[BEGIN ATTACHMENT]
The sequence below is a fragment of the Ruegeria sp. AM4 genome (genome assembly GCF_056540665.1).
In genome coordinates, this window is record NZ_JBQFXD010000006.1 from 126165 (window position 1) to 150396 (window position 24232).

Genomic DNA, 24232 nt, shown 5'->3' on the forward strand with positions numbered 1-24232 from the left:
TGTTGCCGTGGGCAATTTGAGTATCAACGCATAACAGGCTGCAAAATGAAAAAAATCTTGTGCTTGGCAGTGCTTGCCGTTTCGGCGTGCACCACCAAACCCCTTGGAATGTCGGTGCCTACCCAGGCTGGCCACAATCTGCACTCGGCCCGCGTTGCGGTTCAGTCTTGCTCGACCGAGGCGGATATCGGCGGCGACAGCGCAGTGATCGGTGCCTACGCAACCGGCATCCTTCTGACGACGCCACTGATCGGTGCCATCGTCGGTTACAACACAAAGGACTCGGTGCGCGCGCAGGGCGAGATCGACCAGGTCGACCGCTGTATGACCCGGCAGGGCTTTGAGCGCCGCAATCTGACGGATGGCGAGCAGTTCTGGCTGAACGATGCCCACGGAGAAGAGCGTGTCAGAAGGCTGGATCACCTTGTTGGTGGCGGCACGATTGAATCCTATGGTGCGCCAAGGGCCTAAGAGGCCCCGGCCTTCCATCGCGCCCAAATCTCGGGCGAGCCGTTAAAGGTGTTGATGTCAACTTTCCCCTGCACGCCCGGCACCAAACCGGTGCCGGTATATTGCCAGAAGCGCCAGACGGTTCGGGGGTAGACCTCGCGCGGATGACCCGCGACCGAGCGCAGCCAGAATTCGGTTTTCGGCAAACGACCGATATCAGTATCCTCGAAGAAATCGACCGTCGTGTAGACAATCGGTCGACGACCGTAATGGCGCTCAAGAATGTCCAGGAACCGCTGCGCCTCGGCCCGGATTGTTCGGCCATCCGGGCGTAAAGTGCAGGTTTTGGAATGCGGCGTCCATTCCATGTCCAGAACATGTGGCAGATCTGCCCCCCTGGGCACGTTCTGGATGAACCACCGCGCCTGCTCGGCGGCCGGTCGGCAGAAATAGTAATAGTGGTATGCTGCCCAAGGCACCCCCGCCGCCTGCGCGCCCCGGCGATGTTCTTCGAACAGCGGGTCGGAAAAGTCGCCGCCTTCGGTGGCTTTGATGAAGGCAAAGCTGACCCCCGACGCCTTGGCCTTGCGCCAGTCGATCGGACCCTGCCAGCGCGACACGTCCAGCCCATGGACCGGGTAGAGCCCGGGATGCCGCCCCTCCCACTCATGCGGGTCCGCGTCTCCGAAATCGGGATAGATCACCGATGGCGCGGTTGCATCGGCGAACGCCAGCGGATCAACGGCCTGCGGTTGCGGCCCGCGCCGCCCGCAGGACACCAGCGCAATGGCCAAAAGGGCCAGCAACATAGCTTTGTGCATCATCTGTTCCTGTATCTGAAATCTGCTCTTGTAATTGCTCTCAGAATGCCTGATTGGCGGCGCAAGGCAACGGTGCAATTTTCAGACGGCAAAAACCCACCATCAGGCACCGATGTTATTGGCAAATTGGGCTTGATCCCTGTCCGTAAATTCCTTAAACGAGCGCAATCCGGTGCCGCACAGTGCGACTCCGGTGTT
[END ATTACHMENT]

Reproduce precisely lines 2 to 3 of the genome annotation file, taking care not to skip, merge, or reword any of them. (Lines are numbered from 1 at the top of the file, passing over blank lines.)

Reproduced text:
In genome coordinates, this window is record NZ_JBQFXD010000006.1 from 126165 (window position 1) to 150396 (window position 24232).

Genomic DNA, 24232 nt, shown 5'->3' on the forward strand with positions numbered 1-24232 from the left: